May 4, 2005 | By Dwight Ott and Elisa Ung INQUIRER STAFF WRITERS
Camden Mayor Gwendolyn Faison said her record was clear: "Camden is on the move. " Assemblywoman Nilsa Cruz-Perez said Faison's record wasn't good enough. If Cruz-Perez is elected, she said repeatedly, "the community will be engaged from the very beginning. " City Councilman Ali Sloan El started most of his sentences, "As mayor, I would . . .," and he called for the restoration of "democracy, which has been taken away from some of our people. " And Keith Walker said he would push through an ordinance that would crack down on City Council members' double-dipping with their jobs.
NEWS
October 21, 2004 | By Thomas Fitzgerald and Ron Hutcheson INQUIRER STAFF WRITERS
For all his tough talk, President Bush is a weak leader who has bungled the war in Iraq and left America more vulnerable to terrorists, Sen. John Kerry contended yesterday in a speech designed to confront the perception of a strength gap. Bush, speaking to supporters about the same time in Mason City, 80 miles away, fired back, suggesting that Kerry would put the nation at risk of another terrorist attack. The candidates' focus on terrorism and the Iraq war in the closing days of the campaign underscored the extent to which national security has shoved aside other issues.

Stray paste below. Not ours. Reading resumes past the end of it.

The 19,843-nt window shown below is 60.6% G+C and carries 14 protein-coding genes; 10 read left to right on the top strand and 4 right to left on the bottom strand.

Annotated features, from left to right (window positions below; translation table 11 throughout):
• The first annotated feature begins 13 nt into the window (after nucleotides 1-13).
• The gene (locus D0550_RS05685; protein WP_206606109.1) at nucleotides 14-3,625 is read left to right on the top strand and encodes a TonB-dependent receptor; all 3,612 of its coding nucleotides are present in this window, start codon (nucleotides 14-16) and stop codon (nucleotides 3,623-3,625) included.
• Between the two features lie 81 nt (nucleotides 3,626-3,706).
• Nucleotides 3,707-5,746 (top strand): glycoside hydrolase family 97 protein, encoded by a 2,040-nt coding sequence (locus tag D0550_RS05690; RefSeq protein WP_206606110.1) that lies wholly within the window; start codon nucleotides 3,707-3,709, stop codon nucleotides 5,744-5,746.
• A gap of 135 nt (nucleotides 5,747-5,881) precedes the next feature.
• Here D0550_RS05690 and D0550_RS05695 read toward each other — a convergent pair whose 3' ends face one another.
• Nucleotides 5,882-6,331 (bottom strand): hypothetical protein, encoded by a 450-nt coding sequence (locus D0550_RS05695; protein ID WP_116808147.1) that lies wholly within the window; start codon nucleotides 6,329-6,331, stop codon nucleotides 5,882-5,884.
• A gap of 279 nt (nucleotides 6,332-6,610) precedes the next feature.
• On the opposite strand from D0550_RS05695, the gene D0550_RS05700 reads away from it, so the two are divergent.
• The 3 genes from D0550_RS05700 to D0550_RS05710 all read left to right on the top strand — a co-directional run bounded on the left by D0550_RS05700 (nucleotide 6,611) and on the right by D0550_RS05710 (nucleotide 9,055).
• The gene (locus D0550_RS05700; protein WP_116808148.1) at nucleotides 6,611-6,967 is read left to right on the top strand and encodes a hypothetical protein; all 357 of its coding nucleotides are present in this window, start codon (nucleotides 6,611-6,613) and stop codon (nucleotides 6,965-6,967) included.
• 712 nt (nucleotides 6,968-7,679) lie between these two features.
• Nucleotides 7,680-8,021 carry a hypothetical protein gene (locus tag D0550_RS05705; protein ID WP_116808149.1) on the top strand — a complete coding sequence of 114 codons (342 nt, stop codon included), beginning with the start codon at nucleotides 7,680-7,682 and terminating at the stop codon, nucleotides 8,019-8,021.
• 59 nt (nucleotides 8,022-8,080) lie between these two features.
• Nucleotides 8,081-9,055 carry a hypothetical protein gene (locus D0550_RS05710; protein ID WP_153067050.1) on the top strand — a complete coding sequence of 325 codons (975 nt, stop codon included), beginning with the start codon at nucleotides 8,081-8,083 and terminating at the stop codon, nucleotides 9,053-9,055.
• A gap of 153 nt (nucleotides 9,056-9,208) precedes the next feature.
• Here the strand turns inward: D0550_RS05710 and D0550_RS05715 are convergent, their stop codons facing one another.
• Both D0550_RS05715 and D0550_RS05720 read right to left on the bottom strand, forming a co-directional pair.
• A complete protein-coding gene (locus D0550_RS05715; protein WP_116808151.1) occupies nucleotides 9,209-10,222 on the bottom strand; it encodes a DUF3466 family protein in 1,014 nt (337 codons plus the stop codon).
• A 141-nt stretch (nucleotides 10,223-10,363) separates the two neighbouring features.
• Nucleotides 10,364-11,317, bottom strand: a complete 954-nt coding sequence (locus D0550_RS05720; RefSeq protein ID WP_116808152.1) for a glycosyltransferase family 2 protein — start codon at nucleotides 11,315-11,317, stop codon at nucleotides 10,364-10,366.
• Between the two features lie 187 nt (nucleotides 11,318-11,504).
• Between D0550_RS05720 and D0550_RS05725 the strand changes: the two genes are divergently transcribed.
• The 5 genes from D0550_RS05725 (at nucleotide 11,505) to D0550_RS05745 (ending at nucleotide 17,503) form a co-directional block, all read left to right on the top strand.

NEWS
September 3, 2004 | By Dan DeLuca INQUIRER STAFF WRITER
The Republican National Convention is a giant beast, an inescapable 800-pound gorilla that has rerouted traffic, chased tourists away, and aggravated already testy New Yorkers to no end. That's the way it seems, anyway, if you're stuck in a traffic jam around Madison Square Garden, or if you encounter packs of cowboy-hatted delegates or hairy, tattooed protesters on the street. But for all the hubbub and hype that surround the convention, it's not even the biggest event going on in New York.
NEWS
July 13, 2004 | By Terri Akman
Nestled among the towering century-old oaks on a calm, dead-end road sits the Haddon Field Club, a quaint 102-year-old tennis club in Haddonfield. As my son played in the club's junior tournament each year, I realized how much the games, and life, have changed on these sturdy tennis courts. The courts have been overhauled through the years, with a technology called Har-Tru replacing the old red clay. In the club's earlier days, players used rackets made of wood and a natural string such as cow gut, as opposed to today's oversize titanium heads featuring nylon strings.
1 | 2 | 3 | 4 | 5 | Next »
|
|
|
|
|